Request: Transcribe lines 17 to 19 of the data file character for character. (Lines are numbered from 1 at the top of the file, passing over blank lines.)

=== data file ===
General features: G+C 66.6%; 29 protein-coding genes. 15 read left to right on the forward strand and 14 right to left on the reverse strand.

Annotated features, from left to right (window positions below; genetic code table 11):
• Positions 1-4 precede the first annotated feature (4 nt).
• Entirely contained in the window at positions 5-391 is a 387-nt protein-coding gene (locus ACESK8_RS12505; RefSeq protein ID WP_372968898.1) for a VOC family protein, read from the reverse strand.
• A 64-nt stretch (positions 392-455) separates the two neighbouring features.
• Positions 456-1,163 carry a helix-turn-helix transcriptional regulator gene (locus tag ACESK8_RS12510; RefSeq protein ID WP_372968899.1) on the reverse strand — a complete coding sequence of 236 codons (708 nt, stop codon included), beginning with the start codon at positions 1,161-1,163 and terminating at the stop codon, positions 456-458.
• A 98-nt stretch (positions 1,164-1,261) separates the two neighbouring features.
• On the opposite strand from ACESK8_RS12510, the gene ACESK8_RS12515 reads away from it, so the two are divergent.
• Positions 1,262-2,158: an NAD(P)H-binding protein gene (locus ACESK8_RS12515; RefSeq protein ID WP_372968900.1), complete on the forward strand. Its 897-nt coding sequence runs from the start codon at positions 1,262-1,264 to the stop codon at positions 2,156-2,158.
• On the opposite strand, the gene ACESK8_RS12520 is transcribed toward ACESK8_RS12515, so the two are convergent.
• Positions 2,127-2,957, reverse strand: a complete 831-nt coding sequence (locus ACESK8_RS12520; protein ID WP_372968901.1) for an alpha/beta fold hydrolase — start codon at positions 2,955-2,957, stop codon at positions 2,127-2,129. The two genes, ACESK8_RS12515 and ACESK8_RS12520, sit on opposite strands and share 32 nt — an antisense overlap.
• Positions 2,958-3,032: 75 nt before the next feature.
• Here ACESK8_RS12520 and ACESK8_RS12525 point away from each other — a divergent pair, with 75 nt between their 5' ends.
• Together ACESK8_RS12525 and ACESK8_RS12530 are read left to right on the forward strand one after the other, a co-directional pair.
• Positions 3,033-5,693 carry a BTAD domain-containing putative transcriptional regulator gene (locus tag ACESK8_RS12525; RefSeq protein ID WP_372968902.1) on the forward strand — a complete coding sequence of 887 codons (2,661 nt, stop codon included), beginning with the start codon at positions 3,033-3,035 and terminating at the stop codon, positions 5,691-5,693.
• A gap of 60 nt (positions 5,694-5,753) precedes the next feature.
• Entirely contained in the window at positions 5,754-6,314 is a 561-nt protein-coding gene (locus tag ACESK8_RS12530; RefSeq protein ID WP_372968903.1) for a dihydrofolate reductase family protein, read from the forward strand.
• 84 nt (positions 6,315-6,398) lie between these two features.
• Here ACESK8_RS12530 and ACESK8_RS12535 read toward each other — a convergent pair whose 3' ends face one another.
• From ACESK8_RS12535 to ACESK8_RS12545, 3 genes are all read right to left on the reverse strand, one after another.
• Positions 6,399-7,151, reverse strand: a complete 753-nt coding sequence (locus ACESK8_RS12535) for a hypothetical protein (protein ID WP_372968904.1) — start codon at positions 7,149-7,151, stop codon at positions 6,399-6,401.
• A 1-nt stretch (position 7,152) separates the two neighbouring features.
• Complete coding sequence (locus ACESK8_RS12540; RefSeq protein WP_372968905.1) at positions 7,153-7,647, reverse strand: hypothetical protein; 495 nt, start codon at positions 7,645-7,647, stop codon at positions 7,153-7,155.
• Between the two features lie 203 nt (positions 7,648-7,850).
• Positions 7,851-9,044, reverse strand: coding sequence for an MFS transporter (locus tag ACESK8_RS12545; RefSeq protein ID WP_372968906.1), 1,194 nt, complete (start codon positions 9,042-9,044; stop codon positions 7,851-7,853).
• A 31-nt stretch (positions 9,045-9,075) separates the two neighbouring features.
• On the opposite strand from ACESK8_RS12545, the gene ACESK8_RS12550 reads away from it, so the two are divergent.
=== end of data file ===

• Entirely contained in the window at positions 5,754-6,314 is a 561-nt protein-coding gene (locus tag ACESK8_RS12530; RefSeq protein ID WP_372968903.1) for a dihydrofolate reductase family protein, read from the forward strand.
• 84 nt (positions 6,315-6,398) lie between these two features.
• Here ACESK8_RS12530 and ACESK8_RS12535 read toward each other — a convergent pair whose 3' ends face one another.